BRASILIA: U.S. President Donald Trump's surprise decision to slap metals tariffs on Brazil is a blow to President Jair Bolsonaro's aim of forging closer ties with Washington and could push Latin America's No. 1 economy closer to Trump's top trade foe: China.
Earlier on Monday, Trump said he will impose tariffs on U.S. steel and aluminum imports from Brazil and Argentina, catching the two South American countries off guard and prompting them to seek explanations.
Bolsonaro strode to victory last year as the "Trump of the Tropics," threatening to slash China's growing footprint in his country's economy.
Once in office, he doubled down on Trump but also held back on bashing Beijing in favor of a more pragmatic approach with China, Brazil's top trade partner.
Increasingly, it seems, only one of those strategies worked. Trump's latest tariff announcement suggests Bolsonaro's U.S. overtures have fallen on deaf ears.
By contrast, Bolsonaro's once-acrimonious relationship with Beijing has softened and is yielding tangible results, with China buying ever more Brazilian meat and even coming to the rescue of its troubled deep-water oil auction last month.
Analysts said Trump's repeated snubs of Bolsonaro could push Brazil back toward the more long-term, consistent and drama-free embrace of China.
"If you're concerned about China's growing economic influence in Latin America, imposing tariffs is at best counterproductive," said Monica de Bolle, senior fellow at the Peterson Institute for International Economics in Washington.
Thomaz Favaro, regional director at consultancy Control Risks, said Bolsonaro's efforts to shimmy closer to Trump have not gained traction in Washington, while Beijing has been far more open to working strategically with Brazil.
"It's very clear that China has tried to position itself as a steady ally of the Brazilian government, regardless of political difference, and I think that message has been very well received in Brasilia," he said.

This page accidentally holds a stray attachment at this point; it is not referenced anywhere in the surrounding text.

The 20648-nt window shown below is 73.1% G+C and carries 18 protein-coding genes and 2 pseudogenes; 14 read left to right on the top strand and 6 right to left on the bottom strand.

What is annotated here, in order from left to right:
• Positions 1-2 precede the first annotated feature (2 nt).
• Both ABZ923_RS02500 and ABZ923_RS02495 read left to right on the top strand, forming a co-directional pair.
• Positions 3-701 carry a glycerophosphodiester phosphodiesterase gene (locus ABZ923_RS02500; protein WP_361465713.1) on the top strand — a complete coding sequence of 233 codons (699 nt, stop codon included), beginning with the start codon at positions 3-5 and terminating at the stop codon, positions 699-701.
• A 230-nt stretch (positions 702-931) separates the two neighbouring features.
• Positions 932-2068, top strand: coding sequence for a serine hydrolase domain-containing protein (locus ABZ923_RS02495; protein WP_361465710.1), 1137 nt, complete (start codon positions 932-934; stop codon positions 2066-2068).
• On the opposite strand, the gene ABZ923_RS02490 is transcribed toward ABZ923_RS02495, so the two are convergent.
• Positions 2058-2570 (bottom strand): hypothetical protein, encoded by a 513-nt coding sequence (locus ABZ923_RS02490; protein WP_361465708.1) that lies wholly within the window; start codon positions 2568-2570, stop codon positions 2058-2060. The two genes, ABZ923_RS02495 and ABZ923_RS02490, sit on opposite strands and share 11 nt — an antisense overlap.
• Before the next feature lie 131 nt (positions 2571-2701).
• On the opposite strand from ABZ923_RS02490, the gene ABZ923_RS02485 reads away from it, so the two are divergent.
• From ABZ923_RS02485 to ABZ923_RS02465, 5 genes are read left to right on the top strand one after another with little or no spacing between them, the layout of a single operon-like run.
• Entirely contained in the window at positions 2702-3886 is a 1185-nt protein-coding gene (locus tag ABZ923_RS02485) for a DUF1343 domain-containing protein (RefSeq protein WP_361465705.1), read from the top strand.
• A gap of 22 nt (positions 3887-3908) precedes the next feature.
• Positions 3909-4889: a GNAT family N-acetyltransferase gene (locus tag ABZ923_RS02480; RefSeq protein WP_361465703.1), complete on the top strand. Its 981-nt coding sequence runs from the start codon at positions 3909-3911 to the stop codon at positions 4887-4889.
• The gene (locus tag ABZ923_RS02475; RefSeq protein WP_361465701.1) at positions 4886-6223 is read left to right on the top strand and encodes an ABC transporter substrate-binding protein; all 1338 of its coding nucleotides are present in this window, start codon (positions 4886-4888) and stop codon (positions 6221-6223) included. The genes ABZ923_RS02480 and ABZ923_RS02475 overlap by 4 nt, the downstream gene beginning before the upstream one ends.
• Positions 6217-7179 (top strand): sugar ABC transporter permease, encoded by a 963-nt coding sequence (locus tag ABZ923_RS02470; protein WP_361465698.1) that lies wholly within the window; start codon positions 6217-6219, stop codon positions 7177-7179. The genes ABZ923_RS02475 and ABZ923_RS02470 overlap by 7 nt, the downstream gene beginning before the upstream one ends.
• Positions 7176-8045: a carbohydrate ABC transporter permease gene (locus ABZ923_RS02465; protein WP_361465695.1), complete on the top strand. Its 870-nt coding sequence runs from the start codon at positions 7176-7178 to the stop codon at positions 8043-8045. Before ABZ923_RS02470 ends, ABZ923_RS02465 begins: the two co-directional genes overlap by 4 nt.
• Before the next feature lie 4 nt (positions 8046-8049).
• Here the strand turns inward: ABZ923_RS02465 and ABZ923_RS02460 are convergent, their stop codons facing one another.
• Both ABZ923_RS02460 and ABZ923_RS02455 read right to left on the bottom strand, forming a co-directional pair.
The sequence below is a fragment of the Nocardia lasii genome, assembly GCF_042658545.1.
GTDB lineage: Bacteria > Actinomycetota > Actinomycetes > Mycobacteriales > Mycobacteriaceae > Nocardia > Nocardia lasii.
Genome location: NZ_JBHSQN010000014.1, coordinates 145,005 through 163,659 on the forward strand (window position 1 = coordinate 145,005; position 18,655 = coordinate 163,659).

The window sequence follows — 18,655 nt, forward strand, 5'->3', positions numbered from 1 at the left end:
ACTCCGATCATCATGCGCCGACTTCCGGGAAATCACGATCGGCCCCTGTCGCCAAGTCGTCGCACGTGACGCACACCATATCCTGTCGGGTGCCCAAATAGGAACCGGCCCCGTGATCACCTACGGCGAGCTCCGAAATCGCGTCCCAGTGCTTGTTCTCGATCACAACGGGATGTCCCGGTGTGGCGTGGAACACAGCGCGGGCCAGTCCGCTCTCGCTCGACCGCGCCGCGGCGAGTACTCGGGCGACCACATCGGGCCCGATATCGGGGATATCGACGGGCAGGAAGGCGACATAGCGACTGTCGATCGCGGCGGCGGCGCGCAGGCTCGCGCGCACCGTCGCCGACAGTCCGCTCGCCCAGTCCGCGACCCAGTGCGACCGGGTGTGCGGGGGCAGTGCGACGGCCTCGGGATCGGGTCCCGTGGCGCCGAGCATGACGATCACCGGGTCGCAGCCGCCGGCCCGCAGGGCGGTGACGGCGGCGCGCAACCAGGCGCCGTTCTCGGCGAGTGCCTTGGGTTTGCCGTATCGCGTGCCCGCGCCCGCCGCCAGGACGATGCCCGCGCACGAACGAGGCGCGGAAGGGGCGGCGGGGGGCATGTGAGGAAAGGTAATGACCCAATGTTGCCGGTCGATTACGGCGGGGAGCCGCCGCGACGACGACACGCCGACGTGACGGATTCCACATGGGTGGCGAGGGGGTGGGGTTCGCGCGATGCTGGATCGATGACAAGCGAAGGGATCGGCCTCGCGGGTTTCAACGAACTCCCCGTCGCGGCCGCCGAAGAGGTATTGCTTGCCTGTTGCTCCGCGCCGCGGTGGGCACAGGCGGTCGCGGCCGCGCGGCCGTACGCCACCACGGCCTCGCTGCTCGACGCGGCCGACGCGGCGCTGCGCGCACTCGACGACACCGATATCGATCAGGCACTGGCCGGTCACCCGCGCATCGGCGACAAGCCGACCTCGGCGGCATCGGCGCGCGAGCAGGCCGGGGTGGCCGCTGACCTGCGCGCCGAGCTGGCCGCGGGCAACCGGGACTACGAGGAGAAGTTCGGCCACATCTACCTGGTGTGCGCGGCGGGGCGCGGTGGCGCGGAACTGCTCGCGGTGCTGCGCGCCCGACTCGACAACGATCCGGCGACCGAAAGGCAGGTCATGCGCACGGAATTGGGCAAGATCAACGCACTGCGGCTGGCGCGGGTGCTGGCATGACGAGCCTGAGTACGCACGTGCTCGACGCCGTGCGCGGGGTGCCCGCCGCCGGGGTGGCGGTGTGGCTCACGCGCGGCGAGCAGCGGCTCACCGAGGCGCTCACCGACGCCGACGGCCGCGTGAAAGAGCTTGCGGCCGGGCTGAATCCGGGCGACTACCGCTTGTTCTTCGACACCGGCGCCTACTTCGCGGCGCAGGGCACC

Favaro added that Trump's surprise tariff move, which was likely undertaken to shore up his base of U.S. farmers ahead of next year's election, "could push Bolsonaro closer into China's hands."
The impact of Trump's tariffs on the U.S.-Brazil free trade deal talks, which opened this year, remains to be seen.
Bolsonaro's allegiance is far stronger to Trump and the United States than to President Xi Jinping and China, but relations with Beijing have thawed following Bolsonaro's visit to China in October and Xi's visit to Brasilia for the BRICS summit last month.
And while Trump could lose next year's presidential election and be replaced by a Democrat more hostile to Bolsonaro, Xi is likely to remain in power for the foreseeable future, analysts said.
Significantly, Chinese state oil companies CNOOC and CNODC were the only bidders other than Brazil's own state-run Petroleo Brasileiro SA in a massive oil auction last month, following an invitation made by Bolsonaro during his visit.
The two countries, which notched a record US$100 billion in bilateral trade last year, have also been driven closer by necessity. China is buying more Brazilian meat as its domestic hog population has been decimated by African swine fever. It has also licensed 45 additional Brazilian meat plants for export this year.
"The U.S.-Brazil rapprochement is in trouble because the U.S. is starting to realize there's not much Brazil can offer," said Oliver Stuenkel, an international relations professor at the Getulio Vargas Foundation, a Brazilian university.
Soon, Bolsonaro may have to admit that Beijing is an "all-weather friend" because Washington, like some European countries worried by Bolsonaro's environmental polices, is turning away from Brazil.
Bolsonaro said on Monday he will appeal to Trump for mercy. He was confident the U.S. leader will "listen to us."
So far, though, there appears to be little evidence that he will. Despite his efforts since becoming president on Jan. 1, Bolsonaro has received little in return from Trump.
Brazil's bid to join the Organization of Economic Co-operation and Development (OECD) group of rich countries has been met with a mixed, even lukewarm, response from Washington.
Meanwhile, Bolsonaro has buckled to Washington's demands in other areas, such as ethanol and wheat quotas, offering travel visas for U.S. citizens. He is considering the United States operating a military base on Brazilian soil despite misgivings from the country's armed forces.
Yet a two-year U.S. ban on Brazil beef imports remains in place, despite nine months of talks and a personal plea from Bolsonaro to Trump during his visit in March.
China is sure to be taking notice of those frictions.
"If you raise tariffs, you open the door for other blocs to take advantage," said one diplomat in Brasilia.
(Reporting by Jamie McGeever and Jake Spring in Brasilia, Gabriel Stargardter in Rio de Janeiro, Rodrigo Campos in New York; Editing by Gabriel Stargardter and Matthew Lewis)